Comic Art, Creativity and the Law

Comic Art, Creativity and the Law

Elgar Law and Entrepreneurship series

Marc H. Greenberg

The creation of works of comic art, including graphic novels, comic books, cartoons and comic strips, and political cartoons, is affected, and at times limited, by a diverse array of laws, ranging from copyright law to free speech laws. This book examines how this intersection affects the creative process, and proposes approaches that encourage, rather than limit, that process in the comic art genre. Attention to the role comic art occupies in popular culture, and how the law responds to that role, is also analyzed.

PART I: Introduction

Marc H. Greenberg

Subjects: law - academic, information and media law, intellectual property law

Extract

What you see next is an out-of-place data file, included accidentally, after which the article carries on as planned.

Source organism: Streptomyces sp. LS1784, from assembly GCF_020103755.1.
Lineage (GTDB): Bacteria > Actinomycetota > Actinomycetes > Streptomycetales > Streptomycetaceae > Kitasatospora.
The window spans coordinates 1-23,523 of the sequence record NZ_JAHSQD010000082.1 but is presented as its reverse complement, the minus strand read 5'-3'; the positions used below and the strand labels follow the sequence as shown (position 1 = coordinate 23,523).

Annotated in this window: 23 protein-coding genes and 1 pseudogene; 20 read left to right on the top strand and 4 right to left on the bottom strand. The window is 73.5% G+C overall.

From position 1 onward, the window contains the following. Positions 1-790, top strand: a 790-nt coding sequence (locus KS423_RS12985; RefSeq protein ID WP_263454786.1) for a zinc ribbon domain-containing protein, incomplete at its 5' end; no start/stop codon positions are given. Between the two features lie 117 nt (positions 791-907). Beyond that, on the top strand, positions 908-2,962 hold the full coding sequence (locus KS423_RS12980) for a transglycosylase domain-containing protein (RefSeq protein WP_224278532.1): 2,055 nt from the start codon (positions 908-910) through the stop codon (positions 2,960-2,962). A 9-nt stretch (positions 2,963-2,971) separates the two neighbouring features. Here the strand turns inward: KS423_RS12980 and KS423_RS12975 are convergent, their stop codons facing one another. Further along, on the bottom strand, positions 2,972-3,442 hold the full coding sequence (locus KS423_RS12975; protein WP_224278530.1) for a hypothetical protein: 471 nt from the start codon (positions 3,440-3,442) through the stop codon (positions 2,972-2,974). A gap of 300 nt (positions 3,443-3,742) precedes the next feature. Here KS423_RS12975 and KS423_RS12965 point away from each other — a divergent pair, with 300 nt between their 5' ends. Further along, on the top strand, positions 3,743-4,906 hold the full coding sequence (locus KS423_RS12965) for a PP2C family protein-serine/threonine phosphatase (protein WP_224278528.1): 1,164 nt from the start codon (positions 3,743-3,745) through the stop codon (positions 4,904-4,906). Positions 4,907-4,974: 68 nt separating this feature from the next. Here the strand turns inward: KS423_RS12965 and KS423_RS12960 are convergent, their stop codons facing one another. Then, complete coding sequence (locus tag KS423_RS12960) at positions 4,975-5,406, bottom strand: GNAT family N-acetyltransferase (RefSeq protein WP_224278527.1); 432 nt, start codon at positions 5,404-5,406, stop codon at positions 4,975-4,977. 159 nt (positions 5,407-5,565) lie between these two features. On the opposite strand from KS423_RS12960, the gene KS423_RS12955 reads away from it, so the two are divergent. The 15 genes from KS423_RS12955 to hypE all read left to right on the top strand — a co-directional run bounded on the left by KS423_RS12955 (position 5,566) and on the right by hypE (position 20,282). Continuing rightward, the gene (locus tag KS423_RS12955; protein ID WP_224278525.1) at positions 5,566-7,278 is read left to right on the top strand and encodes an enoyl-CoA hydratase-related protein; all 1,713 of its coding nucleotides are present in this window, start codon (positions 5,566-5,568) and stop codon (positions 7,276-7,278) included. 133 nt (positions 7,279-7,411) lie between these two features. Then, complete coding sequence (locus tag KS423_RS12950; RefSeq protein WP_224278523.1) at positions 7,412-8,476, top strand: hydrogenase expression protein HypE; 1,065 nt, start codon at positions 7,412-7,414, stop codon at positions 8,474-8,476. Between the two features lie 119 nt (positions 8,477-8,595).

The comic art form, whose hallmark is the telling of stories via a combination of text, dialogue and graphic art in a sequence, usually of panels, is one of the oldest and most popular forms of art in the world. In its most traditional mode, as comic books and graphic novels, it is a popular form of literature, and also provides the storyboards and scripts for blockbuster motion pictures, top-rated television shows, and a dizzying array of merchandise. More so than purely textual literary works, comic art works transcend geographic barriers, and are often used to communicate cultural values and social mores, as well as political messages, on a global basis.